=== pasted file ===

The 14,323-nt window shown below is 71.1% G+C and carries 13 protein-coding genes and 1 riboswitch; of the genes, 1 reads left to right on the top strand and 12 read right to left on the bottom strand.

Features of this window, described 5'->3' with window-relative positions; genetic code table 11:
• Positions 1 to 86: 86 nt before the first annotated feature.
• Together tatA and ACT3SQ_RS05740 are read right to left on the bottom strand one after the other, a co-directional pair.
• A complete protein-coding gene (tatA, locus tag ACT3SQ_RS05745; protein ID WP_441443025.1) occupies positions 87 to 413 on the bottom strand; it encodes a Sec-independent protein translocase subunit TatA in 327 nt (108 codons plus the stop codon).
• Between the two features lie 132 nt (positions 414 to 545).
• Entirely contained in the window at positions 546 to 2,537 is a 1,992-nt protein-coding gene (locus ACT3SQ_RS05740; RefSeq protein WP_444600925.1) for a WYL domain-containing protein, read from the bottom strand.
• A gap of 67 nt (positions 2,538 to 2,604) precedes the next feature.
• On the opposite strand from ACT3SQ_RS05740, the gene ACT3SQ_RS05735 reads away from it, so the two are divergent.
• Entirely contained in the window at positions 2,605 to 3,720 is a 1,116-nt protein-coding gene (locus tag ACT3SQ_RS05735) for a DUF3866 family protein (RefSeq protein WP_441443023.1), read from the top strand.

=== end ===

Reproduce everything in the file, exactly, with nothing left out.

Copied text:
The 14,323-nt window shown below is 71.1% G+C and carries 13 protein-coding genes and 1 riboswitch; of the genes, 1 reads left to right on the top strand and 12 read right to left on the bottom strand.

Features of this window, described 5'->3' with window-relative positions; genetic code table 11:
• Positions 1 to 86: 86 nt before the first annotated feature.
• Together tatA and ACT3SQ_RS05740 are read right to left on the bottom strand one after the other, a co-directional pair.
• A complete protein-coding gene (tatA, locus tag ACT3SQ_RS05745; protein ID WP_441443025.1) occupies positions 87 to 413 on the bottom strand; it encodes a Sec-independent protein translocase subunit TatA in 327 nt (108 codons plus the stop codon).
• Between the two features lie 132 nt (positions 414 to 545).
• Entirely contained in the window at positions 546 to 2,537 is a 1,992-nt protein-coding gene (locus ACT3SQ_RS05740; RefSeq protein WP_444600925.1) for a WYL domain-containing protein, read from the bottom strand.
• A gap of 67 nt (positions 2,538 to 2,604) precedes the next feature.
• On the opposite strand from ACT3SQ_RS05740, the gene ACT3SQ_RS05735 reads away from it, so the two are divergent.
• Entirely contained in the window at positions 2,605 to 3,720 is a 1,116-nt protein-coding gene (locus tag ACT3SQ_RS05735) for a DUF3866 family protein (RefSeq protein WP_441443023.1), read from the top strand.